There are a couple of clunkers and the aforementioned trite political driven numbers are present again in the form of troop withdrawal from Iraq (Sing Their Souls Back Home) and an ‘extraordinary rendition’ (O’ Freedom). But there is a lot here to hold the interest, and so on this evidence, it’s good to have Mr Love and Justice himself back.
Using photography to document style subcultures is nothing new, shop but the difference with the Exactitudes exhibition is that most of its subjects certainly wouldn’t recognize themselves as members of any fashion tribe. In the murkier depths of Selfridges (down the escalators, ailment via the decidedly unhip luggage department) photographer Ari Versluis and stylist Ellie Uyttenbroek make like crazed zoologists intent on documenting the distinctive markings of each subspecies. In their images, carefully numbered and categorized according to city and date, Versluis’ models are pinned out like exotic beetles under glass.
Some species are instantly recognizable: Formers – Rotterdam 2005, for instance, is a series of serious-looking female curators in black Yohji robes and ethnic jewellery who would be equally at home in a gallery in Shoreditch or Williamsburg. Likewise, the ranks of Gallic Johnny Borrell-a-likes in Zazous – Bordeaux Lac 2006 in their leather jackets are, apparently, a universal phenomena. And if nothing else, this exhibition has taught me that the German for Goth is ‘Ghoullie’ which is, I think, something definitely worth knowing.
Very much a work in progress, Exactitudes charts the rise and fall of trends over the past ten years. The grungy Chillers of 1999 have been replaced by equally sullen if more sharply dressed Emos of 2006 while the views of 1997′s environmentally aware Young Activists have gone mainstream; perhaps they’re making government policy now. Meanwhile, Versluis and Uttenbroek are updating the collection with the aid of a crack team of students from all the best acronyms – Central Saint Martins, London College of Fashion and London College of Communication – to identify the archetypal denizens of London circa 2008 and lure them down to the gallery-cum-studio. The resulting works will be unveiled on 6th April. The team won’t be drawn on their chosen groups but when I went along a neon haired lesbian couple and a pretty Japanese girl with a designer handbag were posing for the cameras.
Playing ‘Spot the Stereotype’ is, of course, excellent fun, but does it really qualify as art? What I think this exhibition is ultimately about is the failure individuals to conform to simplistic generalizations: glimpses of personality still shine though. After all, the angelic little girls dressed up for their First Communion in Little Brides – Maastricht 2006 may well resurface in a few years as, god help us, Emos – Maastricht 2015!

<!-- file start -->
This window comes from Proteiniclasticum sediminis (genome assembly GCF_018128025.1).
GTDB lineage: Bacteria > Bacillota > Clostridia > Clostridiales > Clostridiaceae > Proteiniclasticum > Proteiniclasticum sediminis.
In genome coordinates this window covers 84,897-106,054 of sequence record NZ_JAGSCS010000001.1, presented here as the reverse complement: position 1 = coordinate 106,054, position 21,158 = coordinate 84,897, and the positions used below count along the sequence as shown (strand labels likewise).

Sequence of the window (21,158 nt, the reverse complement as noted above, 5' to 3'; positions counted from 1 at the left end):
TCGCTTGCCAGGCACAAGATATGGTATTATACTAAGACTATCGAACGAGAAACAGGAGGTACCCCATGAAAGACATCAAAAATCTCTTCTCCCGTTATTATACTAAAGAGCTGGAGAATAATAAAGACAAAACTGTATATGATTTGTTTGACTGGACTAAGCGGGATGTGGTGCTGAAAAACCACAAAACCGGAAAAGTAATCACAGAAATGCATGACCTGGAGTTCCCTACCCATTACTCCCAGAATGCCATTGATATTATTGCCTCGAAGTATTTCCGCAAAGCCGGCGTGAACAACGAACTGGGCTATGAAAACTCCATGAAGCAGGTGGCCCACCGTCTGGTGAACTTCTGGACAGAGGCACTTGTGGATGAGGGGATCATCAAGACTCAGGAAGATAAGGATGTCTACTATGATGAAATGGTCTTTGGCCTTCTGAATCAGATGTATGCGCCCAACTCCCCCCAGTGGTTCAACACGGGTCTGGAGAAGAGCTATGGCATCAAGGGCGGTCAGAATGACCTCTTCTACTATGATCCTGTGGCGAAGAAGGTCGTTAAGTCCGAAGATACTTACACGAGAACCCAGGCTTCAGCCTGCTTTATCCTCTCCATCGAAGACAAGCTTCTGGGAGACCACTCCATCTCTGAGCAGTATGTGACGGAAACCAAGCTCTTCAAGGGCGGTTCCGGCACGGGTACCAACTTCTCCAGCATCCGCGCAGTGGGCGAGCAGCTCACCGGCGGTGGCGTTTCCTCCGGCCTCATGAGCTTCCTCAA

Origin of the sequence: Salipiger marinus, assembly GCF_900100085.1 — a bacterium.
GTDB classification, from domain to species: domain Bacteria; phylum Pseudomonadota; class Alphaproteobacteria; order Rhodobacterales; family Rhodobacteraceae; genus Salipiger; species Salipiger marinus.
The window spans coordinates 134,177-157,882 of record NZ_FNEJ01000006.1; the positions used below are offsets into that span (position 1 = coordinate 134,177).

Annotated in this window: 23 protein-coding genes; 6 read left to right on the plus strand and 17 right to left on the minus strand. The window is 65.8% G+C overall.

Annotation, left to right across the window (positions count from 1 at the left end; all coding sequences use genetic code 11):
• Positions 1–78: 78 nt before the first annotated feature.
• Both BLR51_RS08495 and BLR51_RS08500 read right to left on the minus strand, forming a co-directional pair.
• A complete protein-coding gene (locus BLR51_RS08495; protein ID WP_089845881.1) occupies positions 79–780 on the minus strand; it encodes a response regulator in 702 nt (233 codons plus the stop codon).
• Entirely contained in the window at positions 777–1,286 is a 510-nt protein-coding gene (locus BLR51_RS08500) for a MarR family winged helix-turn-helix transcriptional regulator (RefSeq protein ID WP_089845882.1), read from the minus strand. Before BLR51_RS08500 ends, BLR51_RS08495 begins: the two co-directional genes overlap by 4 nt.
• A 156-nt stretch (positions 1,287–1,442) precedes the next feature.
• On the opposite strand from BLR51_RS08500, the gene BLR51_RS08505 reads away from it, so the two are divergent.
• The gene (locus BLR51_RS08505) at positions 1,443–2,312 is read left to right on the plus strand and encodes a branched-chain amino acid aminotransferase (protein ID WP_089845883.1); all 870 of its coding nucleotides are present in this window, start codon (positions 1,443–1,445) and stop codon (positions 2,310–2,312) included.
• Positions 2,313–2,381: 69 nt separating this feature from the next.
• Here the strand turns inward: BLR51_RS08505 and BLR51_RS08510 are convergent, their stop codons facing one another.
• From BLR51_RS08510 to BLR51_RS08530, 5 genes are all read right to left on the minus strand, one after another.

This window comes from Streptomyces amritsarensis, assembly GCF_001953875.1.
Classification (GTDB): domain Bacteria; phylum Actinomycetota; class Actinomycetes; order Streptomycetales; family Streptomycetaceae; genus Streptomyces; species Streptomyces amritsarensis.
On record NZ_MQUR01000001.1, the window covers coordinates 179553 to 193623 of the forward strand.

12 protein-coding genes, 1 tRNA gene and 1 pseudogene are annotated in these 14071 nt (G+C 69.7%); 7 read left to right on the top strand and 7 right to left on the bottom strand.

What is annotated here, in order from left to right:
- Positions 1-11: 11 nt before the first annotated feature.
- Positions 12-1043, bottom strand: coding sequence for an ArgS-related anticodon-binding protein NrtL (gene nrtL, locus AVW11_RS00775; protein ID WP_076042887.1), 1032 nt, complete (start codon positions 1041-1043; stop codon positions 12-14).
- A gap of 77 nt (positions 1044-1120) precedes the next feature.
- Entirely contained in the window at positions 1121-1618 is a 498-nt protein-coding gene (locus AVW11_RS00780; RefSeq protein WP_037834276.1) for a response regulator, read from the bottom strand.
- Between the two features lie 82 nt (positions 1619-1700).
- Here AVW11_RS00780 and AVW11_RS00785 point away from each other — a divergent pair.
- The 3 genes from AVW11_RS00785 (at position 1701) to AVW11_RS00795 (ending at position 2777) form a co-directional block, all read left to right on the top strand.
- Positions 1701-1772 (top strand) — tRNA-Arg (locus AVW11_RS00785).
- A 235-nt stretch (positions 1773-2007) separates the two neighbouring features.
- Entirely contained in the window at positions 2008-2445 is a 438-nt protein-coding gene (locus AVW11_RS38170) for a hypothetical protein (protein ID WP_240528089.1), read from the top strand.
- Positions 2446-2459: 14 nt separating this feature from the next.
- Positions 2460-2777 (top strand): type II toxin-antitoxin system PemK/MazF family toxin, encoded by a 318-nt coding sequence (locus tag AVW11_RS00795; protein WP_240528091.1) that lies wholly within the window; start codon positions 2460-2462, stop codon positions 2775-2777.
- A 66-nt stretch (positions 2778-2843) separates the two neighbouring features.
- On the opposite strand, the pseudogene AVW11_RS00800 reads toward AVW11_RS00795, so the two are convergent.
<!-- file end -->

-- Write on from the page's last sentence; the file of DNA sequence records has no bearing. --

There is nothing particularly enigmatic about the Mystery Jets‘ new album, more about but in terms of creating an almost perfect collection of charmingly melodious pop, dosage it’s a winner. The ominous opening sound of a second world war air raid siren precedes an onslaught of off-kilter romances and narratives of domestic abuse that are verging on the sinister, price with lyrics that should probably be disturbing – but are nonetheless unashamedly amusing. These arise prominently in Behind The Bunhouse, with the obscure accusation “you knocked me o’er the head with a rolling pin / And then you got down and you kicked me in the ribs.” Funny ’cause it’s not true. Throughout the album allegoric narratives abound, and this is what ties the album together, as on a musical level it seems quite disparate. But there are some harmonic diamonds in Twenty One in the form of the new single Young Love, Two Doors Down and Flakes, the former a wistful reflection on a missed opportunity of the heart, which despite its sentiments cleverly avoids being vomit-inducingly quaint. I did become less enthused by this initially great track after it clung to my brain and repeated itself on a relentless loop against my will for several days; but therein lies the strength of its catchiness. Flakes combines a poignant story with a beautifully dischordant tune, while Two Doors Down, with its sprightly resonances of eighties Norwegian pop icons Aha, is the epitome of accessible, uplifting pop. Always better than a kick in the ribs.